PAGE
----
Asymptomatic carriage of Cryptococcus neoformans in the nasal cavity of the koala (Phascolarctos cinereus)
J. H. CONNOLLY,* M. B. KROCKENBERGER,* R. MALIK,† P. J. CANFIELD,* D. I. WIGNEY† & D. B. MUIR‡
*Veterinary Anatomy and Pathology and
†Veterinary Clinical Sciences, The University of Sydney, NSW, Australia, and
‡Australian National Reference Laboratory in Medical Mycology, The Royal North Shore Hospital, St. Leonards, NSW, Australia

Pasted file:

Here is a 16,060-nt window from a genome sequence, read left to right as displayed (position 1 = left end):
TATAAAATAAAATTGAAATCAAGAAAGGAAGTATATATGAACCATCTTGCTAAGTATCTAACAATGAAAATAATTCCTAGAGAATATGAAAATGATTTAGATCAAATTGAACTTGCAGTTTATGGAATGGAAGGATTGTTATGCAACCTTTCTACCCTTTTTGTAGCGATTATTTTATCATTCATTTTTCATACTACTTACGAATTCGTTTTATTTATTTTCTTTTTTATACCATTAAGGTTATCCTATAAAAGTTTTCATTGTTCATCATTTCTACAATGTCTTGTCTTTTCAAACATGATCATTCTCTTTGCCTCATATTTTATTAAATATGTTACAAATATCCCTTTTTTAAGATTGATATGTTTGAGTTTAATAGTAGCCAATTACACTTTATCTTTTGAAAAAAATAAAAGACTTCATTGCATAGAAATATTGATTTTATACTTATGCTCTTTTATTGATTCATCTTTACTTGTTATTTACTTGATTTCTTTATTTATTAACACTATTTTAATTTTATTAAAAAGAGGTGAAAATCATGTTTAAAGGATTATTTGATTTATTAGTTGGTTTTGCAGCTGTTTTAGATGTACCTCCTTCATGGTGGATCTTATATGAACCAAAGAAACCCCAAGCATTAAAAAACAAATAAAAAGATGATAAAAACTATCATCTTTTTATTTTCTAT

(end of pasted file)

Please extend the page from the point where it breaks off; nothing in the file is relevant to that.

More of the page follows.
Over a 22-month period, sequential nasal and skin swabs were obtained from 52 healthy captive koalas (Phascolarctos cinereus) from the Sydney region. Cryptococcus neoformans was isolated in 17 koalas from 64 of 262 (24%) nasal swabs and from nine of 262 (3%) skin swabs. Prevalence of nasal colonization varied seasonally from 12% (3/25) to 38% (10/26). Cryptococcus neoformans var. gattii alone was cultured from 37, var. neoformans alone from 22 and both varieties from five nasal swabs. Of 33 koalas sampled on three or more occasions, organisms were isolated persistently from six, occasionally from eight and never from 19. Two koalas were persistently and heavily (≥100 colonies/plate) colonized by C. neoformans var. gattii and two with var. neoformans. Isolation of C. neoformans var. gattii from the skin was low grade and sporadic. No koalas from which C. neoformans was persistently isolated showed clinical signs of cryptococcosis and all except one had a negative latex cryptococcal antigen test, therefore the nasal cavity was presumed to be colonized by, rather than infected with, C. neoformans. Preliminary observations of koalas from Coffs Harbour indicated a much higher prevalence of colonization by C. neoformans, suggesting that environmental factors influenced the extent of carriage by C. neoformans.